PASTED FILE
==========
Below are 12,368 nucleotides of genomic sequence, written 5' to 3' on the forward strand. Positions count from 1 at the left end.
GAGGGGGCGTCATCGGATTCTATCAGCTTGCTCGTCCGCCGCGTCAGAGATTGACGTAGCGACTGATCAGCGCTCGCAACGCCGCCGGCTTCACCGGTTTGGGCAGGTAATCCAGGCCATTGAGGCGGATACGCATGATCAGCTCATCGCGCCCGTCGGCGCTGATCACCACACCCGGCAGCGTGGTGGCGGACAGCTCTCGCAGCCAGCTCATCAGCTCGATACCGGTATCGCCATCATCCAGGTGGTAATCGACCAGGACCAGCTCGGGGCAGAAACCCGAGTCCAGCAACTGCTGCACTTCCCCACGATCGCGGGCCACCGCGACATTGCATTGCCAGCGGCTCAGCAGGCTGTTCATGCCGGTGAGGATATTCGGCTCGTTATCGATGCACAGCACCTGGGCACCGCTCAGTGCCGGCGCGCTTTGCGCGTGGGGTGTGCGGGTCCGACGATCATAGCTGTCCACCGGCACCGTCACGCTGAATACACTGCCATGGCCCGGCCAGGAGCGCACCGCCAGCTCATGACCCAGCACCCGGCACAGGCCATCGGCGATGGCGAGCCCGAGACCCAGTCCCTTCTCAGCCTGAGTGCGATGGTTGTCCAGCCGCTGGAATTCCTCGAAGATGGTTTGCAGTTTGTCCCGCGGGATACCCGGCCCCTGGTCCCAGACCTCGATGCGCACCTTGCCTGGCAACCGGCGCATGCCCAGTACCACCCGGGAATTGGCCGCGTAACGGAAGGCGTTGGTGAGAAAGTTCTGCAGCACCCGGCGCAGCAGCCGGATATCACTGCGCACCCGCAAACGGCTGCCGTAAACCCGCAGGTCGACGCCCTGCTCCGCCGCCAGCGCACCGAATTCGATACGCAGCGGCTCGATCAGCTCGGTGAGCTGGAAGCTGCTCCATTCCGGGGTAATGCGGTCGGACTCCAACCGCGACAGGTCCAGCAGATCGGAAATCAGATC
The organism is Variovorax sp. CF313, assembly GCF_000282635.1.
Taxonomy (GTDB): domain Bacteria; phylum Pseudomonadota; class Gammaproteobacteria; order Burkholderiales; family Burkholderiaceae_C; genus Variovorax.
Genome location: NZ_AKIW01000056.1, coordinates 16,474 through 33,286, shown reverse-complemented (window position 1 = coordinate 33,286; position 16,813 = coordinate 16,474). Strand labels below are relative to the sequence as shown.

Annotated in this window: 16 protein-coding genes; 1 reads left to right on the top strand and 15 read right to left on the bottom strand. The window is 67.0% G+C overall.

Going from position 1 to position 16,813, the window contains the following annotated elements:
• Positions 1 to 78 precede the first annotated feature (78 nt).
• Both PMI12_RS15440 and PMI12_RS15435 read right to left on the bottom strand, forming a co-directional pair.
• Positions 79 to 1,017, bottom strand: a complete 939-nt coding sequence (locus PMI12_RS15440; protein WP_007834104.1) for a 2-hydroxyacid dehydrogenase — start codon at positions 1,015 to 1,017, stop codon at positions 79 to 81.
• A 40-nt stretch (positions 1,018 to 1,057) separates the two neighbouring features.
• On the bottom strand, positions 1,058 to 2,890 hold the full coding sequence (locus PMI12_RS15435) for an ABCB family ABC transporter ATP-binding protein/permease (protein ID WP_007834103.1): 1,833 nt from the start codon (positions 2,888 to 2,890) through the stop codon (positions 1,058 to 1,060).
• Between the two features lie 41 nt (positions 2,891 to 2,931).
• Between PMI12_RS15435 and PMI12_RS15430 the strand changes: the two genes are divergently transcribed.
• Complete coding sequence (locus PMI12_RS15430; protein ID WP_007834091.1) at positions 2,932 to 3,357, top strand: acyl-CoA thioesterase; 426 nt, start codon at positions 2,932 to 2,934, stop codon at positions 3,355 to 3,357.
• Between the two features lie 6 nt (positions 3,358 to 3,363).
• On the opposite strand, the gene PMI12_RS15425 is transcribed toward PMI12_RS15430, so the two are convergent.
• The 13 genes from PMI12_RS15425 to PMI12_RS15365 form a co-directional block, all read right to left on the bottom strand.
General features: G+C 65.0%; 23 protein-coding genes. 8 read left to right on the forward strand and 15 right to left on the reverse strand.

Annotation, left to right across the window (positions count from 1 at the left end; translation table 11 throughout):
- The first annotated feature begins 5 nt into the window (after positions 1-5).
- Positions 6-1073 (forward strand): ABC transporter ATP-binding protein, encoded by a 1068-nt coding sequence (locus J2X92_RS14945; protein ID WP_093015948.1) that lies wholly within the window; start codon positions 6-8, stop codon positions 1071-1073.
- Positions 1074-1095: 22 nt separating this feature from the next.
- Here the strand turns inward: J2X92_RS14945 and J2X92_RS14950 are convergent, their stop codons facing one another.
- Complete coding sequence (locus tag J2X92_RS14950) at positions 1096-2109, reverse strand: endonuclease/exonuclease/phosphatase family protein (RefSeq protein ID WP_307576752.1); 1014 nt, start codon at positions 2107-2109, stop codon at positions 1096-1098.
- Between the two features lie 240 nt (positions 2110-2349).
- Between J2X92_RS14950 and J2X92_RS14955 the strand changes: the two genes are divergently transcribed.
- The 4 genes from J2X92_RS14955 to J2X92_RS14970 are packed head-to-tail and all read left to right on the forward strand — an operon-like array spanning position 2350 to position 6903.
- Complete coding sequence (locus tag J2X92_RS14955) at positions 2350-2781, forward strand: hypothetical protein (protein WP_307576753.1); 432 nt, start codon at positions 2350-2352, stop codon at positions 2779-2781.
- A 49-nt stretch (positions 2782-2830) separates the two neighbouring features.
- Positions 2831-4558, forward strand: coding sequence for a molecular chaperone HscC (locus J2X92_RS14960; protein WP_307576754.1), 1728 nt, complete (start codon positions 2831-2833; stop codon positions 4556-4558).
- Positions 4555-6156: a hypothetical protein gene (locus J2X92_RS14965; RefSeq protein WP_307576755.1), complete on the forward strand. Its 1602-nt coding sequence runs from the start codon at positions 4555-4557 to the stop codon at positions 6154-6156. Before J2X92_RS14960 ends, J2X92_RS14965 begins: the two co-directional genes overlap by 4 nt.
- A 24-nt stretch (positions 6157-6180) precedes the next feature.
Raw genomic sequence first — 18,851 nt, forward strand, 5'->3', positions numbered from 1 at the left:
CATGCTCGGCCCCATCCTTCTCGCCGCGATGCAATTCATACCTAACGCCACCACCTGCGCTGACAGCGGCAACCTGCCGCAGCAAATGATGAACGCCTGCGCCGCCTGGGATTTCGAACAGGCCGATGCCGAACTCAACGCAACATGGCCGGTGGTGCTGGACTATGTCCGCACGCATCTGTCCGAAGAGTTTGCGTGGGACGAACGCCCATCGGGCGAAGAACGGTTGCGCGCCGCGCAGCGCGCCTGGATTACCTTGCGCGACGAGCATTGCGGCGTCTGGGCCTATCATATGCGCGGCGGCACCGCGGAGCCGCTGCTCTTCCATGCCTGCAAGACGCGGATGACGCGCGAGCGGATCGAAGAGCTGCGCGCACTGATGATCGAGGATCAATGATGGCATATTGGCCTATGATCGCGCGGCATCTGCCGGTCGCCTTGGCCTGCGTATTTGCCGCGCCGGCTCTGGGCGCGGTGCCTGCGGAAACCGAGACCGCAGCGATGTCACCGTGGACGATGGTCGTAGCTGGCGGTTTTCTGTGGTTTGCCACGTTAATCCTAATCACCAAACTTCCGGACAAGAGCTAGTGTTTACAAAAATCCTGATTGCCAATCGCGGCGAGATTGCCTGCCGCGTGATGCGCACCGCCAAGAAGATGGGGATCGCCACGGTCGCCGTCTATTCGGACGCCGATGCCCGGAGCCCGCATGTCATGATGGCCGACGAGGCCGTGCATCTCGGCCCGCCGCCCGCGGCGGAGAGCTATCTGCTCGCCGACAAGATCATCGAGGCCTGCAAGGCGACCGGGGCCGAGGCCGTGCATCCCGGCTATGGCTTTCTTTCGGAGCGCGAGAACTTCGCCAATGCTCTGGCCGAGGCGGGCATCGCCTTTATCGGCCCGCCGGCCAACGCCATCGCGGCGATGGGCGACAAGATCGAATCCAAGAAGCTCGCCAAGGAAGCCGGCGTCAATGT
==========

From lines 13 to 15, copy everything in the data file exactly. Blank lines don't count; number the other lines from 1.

• Between the two features lie 41 nt (positions 2,891 to 2,931).
• Between PMI12_RS15435 and PMI12_RS15430 the strand changes: the two genes are divergently transcribed.
• Complete coding sequence (locus PMI12_RS15430; protein ID WP_007834091.1) at positions 2,932 to 3,357, top strand: acyl-CoA thioesterase; 426 nt, start codon at positions 2,932 to 2,934, stop codon at positions 3,355 to 3,357.